Aug 26
2011

Affiliate advertising

You’ve probably seen the ads (or more likely spam email) promising to show you how to make X hundred or thousand dollars per week from home doing next to nothing except using Google. You may even have clicked on the link and had a look. While it is true that large amounts of money can be made through affiliate advertising, for the majority of small businesses this is not the case. AffiliateSeeking.com has a neat little article on some of the advantages and disadvantages of affiliate marketing. But there’s more to it than that.

Let’s take a look at what affiliate marketing is. From Wikipedia, “Affiliate marketing is a marketing practice in which a business rewards one or more affiliates for each visitor or customer brought about by the affiliate’s own marketing efforts. Examples include rewards sites, where users are rewarded with cash or gifts, for the completion of an offer, and the referral of others to the site. The industry has four core players: the merchant (also known as ‘retailer’ or ‘brand’), the network, the publisher (also known as ‘the affiliate’), and the customer.“. A good example of this is Google Adwords (you can see a google ad on the latest three posts on this blog), where the publisher is me, the network is Google (AdSense/AdWords), the customer is you and the merchant is whoever’s business is appearing in the ad. When one of these merchant ads hosted by the publisher is clicked on by the customer, the network pays the publisher for that click out of money the merchant has paid to the network. Makes sense?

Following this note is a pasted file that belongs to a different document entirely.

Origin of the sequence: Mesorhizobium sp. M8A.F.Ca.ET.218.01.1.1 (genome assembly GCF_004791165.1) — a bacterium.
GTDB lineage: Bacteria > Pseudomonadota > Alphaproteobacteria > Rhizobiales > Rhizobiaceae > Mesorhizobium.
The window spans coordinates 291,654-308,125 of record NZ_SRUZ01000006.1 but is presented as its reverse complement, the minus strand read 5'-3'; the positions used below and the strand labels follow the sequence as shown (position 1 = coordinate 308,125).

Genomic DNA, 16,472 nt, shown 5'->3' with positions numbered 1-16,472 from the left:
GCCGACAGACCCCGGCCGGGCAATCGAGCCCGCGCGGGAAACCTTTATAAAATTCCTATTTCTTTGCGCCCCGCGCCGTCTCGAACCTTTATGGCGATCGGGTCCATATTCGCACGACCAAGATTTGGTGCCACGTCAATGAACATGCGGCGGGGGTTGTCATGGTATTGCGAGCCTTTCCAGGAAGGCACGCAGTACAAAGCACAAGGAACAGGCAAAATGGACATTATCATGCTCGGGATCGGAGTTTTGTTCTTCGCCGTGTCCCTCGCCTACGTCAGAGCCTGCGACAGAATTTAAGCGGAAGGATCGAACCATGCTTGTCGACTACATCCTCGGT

It’s a clever idea, and it can work really well, but, other than previously mentioned in the link above, there are some other issues with it. I’ve read some interesting reasons behind why affiliate marketing doesn’t work for everyone; some of their reasons are accurate, and include failure to prepare (no business plan!), a poorly designed website, and dodgy merchants.

However, the biggest drawback to me is the traffic. For example, less than 5% of visitors to a website will click on an ad; and given that the publisher usually receives less than $1 for each click (although some clicks pay more), in order for the publisher to make anything out of it, the amount of traffic through a site needs to be very high. For small businesses and local community groups, this is (usually) not the case.

So does this mean you shouldn’t use affiliate marketing? Of course not. As a publisher, it costs no money and very little time to setup a few advertisements, and while you may not make a $1000/week from it, you’ll get something… sooner or later ;)

There are alternatives to affiliate marketing, and the one I like most (my own!) is partnership marketing. But if you’d like to know more about that, you’ll need to contact me! ;)

And before we get on to the geekage, there will be no posts over the weekend. Disappointing, I know.

There’s some hype about IBM producing a a computer that thinks like a computer. Forbes has a good article on it, or you can check out the Synapse Project website itself.

Or there’s this:
Nanobots
You can read all five ‘scary’ future predictions over at Future For All.

And lastly, here’s an artificial lung that, unlike other man-made lungs, pulls oxygen from the air just like real lungs do. Neat!

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